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With this essay, I close my series on Oscar-nominated movies that should have won something. I take an un-romantic view of Hollywood, but I daresay I take beautification more seriously than most. It’s very hard for movies to compete with the kind of Disney/Marvel blockbuster that seems to have mesmerized the movie-going audience. It’s hard to argue with success in America. Organizing prestige a a kind of success that can at least occasionally withstand popularity is needful. It’s not working out as well as I would like, but it’s better than nothing. In 2016, this small, but influential side of movie-making gave us Loving, which I want to discuss today.
Americans have been treated to civil rights stories at the movies for almost a decade now. These are almost always prestige pictures, as opposed to popularity pictures. People who make them don’t really expect to make money by them–not that they would say no to wealth. This is one sign that morality still has a kind of purchase on the movie business. Of course, prestige is not an innocent pursuit, but what’s more important than suspecting people’s intentions now is trying to figure out what Americans might learn from these attempts to talk about justice and dignity. I think we’re broadly agreed that Americans need to pay more attention to history, but at the same time, that history is excessively revisionist these days. Possibly, the partisan character of the story-telling overcomes the all-American need for it. I think it’s true that the people who make these movies have not seen fit to make a great effort to address the American people as a whole, so there’s room for improvement.
It’s hard to find a more eloquent or a quieter statement on these important things than Loving, which is almost invisible in America. It was very successful when it opened in Cannes and has mostly lived on prestige. It’s supposed to have cost a mere $9mln, but barely made 8 back, playing in some 500 theaters at its widest. The large American public never got the chance to like it or dislike it and that’s a crying shame, because it is the rare spectacle that shows American virtues and the predicaments of injustice in America and yet does not make civil rights the center of the story. This is a story about Americans and respects their desire to have lives apart from the great motions and actors of politics. The star of the movie, Miss Ruth Negga, was nominated for an Oscar, so perhaps prestige will give the movie a second life online. I certainly hope so. What other hope is there? The movie is everything popular movies these days are not: slow, black & white, tender and protective of private life, cautious and serious about public things, interested in and respectful of American lives. It tries and, I believe, succeeds, to tell the story of Richard and Mildred Loving, whose case, taken to the Supreme Court, ended the most peculiar of America’s peculiar race laws, anti-miscegenation laws.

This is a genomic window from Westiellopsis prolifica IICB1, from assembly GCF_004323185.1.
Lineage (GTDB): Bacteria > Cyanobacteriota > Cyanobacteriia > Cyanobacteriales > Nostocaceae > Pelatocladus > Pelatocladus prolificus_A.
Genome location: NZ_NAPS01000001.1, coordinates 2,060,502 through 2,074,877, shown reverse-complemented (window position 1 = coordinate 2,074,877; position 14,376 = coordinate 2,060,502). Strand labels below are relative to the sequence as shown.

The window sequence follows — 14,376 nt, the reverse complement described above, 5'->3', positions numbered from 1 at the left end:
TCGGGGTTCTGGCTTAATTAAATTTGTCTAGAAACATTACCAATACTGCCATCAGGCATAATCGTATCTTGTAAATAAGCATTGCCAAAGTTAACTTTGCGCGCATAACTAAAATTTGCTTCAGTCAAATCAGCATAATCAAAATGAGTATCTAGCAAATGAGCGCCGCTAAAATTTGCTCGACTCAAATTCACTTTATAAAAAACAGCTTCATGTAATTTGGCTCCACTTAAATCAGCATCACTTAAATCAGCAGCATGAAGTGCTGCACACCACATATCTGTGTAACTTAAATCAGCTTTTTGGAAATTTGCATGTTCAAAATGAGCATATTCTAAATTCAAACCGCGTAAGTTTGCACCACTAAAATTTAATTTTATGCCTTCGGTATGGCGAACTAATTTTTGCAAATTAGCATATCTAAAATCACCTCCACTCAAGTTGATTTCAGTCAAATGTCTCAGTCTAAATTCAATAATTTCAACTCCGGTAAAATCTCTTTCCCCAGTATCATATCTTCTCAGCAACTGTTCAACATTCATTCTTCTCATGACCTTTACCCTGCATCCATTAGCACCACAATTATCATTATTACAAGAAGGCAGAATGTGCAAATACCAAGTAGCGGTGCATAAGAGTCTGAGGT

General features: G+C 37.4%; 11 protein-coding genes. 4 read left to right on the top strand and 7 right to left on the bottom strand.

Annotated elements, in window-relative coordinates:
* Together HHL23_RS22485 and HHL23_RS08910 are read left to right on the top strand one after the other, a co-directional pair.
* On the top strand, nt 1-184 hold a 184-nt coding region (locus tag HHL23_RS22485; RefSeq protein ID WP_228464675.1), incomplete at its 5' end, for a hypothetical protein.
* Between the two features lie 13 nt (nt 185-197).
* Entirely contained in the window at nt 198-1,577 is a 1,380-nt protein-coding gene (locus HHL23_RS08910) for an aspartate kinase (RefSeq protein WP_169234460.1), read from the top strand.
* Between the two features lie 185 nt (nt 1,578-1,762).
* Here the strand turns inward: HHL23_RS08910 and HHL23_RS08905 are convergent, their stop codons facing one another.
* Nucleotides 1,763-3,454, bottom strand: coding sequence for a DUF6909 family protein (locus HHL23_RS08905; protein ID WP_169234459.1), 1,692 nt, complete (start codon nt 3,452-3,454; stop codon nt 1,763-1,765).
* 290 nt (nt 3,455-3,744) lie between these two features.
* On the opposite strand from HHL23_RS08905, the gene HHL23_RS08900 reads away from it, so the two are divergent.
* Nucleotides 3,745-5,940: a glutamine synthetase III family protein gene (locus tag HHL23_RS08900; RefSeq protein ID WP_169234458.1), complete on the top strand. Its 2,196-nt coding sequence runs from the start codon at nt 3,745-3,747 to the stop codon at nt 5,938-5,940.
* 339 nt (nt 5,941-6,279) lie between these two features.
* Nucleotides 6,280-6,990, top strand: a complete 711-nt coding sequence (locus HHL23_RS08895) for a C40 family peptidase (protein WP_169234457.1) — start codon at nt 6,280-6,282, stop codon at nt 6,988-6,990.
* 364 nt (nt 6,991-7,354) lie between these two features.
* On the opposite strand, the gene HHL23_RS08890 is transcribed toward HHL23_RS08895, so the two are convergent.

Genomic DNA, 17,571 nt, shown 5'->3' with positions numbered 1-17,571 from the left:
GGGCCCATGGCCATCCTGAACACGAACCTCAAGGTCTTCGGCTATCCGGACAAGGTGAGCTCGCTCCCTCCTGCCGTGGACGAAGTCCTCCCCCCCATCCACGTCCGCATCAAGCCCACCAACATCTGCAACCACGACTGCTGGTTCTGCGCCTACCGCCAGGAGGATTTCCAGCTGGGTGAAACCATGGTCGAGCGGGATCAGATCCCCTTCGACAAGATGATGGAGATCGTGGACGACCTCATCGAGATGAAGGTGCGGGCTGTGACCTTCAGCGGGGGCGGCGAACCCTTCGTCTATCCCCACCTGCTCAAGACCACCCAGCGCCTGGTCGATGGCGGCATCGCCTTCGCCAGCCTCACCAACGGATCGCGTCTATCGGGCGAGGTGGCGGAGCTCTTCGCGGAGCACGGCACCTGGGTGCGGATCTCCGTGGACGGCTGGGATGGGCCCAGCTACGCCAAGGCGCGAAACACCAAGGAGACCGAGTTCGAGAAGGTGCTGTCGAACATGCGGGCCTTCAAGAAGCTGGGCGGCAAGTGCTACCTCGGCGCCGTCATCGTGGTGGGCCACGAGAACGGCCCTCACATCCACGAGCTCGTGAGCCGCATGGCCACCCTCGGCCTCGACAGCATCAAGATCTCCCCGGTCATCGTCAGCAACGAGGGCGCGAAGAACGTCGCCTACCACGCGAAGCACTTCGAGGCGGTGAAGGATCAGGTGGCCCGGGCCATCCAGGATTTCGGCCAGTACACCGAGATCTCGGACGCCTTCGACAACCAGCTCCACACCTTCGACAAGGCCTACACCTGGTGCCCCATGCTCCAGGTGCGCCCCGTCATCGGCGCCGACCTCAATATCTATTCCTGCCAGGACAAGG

Director Jeff Nichols, America’s premier filmmaker when it comes to anguished manliness, has, for once, the task of telling a rather happy story. Richard and Mildred Loving are a beautiful couple and their happiness, which we have an unexpected chance to see in his movie, is remarkably an American fruit growing out of American soil. This is the rare civil rights picture where we get to see what all-American resources were required to withstand and defeat, in ways both large and small, the American evil of slavery. Equality is not divorced from a happy life warmed by love and dignified by work. Suffering is not without the redemption of justice and public opinion. America is not merely a future of more equality and justice, but also a present where life is worth living.
Richard Loving comes from people so backward, they think black people are as good as whites. His father even worked for a black guy. We learn quickly that to a considerable extent, segregation had to be imposed politically on people in the South. Richard is mocked for his way of life by authorities whom he has to obey, lest he give them an excuse to turn brutal. On the other hand, his black friends tell him, in his moment of suffering, now he knows what it’s like to be black, not merely to be friends with black people or to have married a girl who’s not white. He has their unwavering support and he seems himself never to hesitate. Morally, corruption has not corrupted these people. In their suffering, they can retain their dignity.